CUHK Research Explains Why Patients with Cystic Fibrosis Often Develop Diabetes
Recent research led by Professor CHAN Hsiao Chang, Li Ka Shing Professor of Physiology and Director of the Epithelial Cell Biology Research Centre at The Chinese University of Hong Kong (CUHK), explains why patients with cystic fibrosis often develop diabetes. The study also suggests a potential treatment strategy for cystic fibrosis associated diabetes. The finding has been published in an international leading scientific journal, Nature Communications.
Diabetes mellitus or diabetes is a chronic metabolic disease with over 300 million people suffering worldwide, which could be either insulin insufficient (type 1 diabetes) or insulin resistant (type 2 diabetes). Insulin insufficiency or impairment in insulin-secreting pancreatic islet β-cells is also found combined with insulin resistance in type 2 diabetes. However, the cause of insulin insufficiency remains unknown in many diabetic cases apart from the generally accepted cause of β-cell damage by autoimmunity.
Mutations of the gene encoding cystic fibrosis transmembrane conductance regulator (CFTR) are known to cause cystic fibrosis and epidemiological studies have shown that patients with cystic fibrosis often develop diabetes but the underlying reasons have been poorly understood.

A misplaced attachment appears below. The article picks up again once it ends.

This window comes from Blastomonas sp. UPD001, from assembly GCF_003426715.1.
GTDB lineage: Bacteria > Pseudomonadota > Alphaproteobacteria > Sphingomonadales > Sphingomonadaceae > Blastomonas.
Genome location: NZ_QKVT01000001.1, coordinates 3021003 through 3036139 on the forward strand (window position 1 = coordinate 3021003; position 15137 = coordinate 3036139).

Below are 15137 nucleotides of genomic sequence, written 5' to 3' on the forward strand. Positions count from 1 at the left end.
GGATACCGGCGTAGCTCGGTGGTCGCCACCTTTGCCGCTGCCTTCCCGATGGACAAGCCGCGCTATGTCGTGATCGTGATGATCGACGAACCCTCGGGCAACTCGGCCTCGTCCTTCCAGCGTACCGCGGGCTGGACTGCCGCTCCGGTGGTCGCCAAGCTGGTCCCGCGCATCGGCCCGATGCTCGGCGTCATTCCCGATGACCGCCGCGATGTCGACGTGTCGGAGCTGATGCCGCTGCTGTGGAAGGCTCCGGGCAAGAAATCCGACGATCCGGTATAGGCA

The study, led by Professor CHAN Hsiao Chang at CUHK, reveals a previously unrecognized contribution of an anion channel CFTR to the function of pancreatic β-cells. It demonstrates an important role of CFTR in insulin secretion and explains why patients with cystic fibrosis often develop diabetes.
The research further demonstrates that an experimental drug for the treatment of cystic fibrosis restores normal function of β-cells with this mutation, suggesting a potential treatment strategy for cystic fibrosis associated diabetes. The findings also suggest that defects in CFTR expression and function may also underlie insulin insufficiency in many unexplained diabetic cases.
The research team led by Professor Chan has a long-standing interest in CFTR, particularly intrigued by how CFTR mutations lead to a range of disorders/diseases. Their previous works published in highly visible scientific journals have also provided explanations on how CFTR defect results in infertility and ovarian abnormalities.